The Lord of the Rings: Gollum released yesterday, and the reviews are nothing short of embarrassing for the developers. All the major gaming reviewers have brandished it bad, some even going to the extent of calling it the worst game of the year.
Gamespot has given the game a 2 out of 10 rating, and so has GamesRadar. Eurogamer, however, has given it only 1 out of 5. The Guardian has called it:
“A derivative, uninteresting and fundamentally broken stealth action adventure that fails to capture anything interesting about Tolkien’s fiction.”
As all the promos and the fully leaked walkthrough of the game suggested, LOTR: Gollum is a stealth-action game. The quality of graphics had already failed to impress people in the officially released trailers and footage, however, once the reviews started coming in, it was obvious that the game had missed the mark by miles.
While some admired certain platforming levels and puzzles in the game, the overall quality of the narrative as well as gameplay failed to amuse. The review for IGN claims,
“Even if it looked and sounded uniformly spectacular, Gollum would still feel pointless to play, and that feeling turns to despair when technical issues crop up.”
The character design of this very famous Tolkien character also seems to have come off as monotonous and simple beyond reasoning in LOTR: Gollum. Smeagol and Gollum, two polar personalities sharing a body, were lauded in the book and movie adaptations as one of the most complex and narrative-rich personas for Middle Earth. The sweet simplicity or Smeagol and cold brutalness of Gollum – denoting epic struggle between a person’s ego and superego – seems to have been lost in the myriad.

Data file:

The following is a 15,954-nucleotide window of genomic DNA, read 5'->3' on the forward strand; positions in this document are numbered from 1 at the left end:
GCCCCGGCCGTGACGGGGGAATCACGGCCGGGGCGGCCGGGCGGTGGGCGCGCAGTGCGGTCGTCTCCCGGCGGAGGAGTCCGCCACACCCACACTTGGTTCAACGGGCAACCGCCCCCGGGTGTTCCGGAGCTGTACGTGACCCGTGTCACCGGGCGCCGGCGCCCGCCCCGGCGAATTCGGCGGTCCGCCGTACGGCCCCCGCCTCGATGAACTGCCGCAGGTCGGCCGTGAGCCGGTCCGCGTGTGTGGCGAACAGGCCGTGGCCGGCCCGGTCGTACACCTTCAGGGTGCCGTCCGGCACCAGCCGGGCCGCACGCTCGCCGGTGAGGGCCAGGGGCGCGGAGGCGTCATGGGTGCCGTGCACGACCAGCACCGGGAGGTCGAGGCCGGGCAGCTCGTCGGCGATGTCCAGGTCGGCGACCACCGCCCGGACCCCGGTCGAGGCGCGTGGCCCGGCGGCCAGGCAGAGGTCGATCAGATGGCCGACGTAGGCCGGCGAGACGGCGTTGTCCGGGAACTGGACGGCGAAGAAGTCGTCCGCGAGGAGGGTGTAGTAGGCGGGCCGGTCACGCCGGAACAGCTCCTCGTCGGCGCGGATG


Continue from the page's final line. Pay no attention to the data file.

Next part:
The only things that have managed to impress gamers seem to be the game’s sound design and the character animation of Gollum. Other than that, all the reviews have complained about various glitches, barren open world that fails to mesmerize, lack of detailing in various iconic places from Middle Earth, inability of LOTR: Gollum to offer any combat mechanics, and the pointlessness of roaming around to find collectibles.
Overall, LOTR: Gollum seems to be a thoroughly boring game that some reviewers claim has the same feel and gameplay experience as any stealth-action game that’s at least a decade old. It would be safe to assume that this game will be forgotten amidst all the exciting titles coming out this year.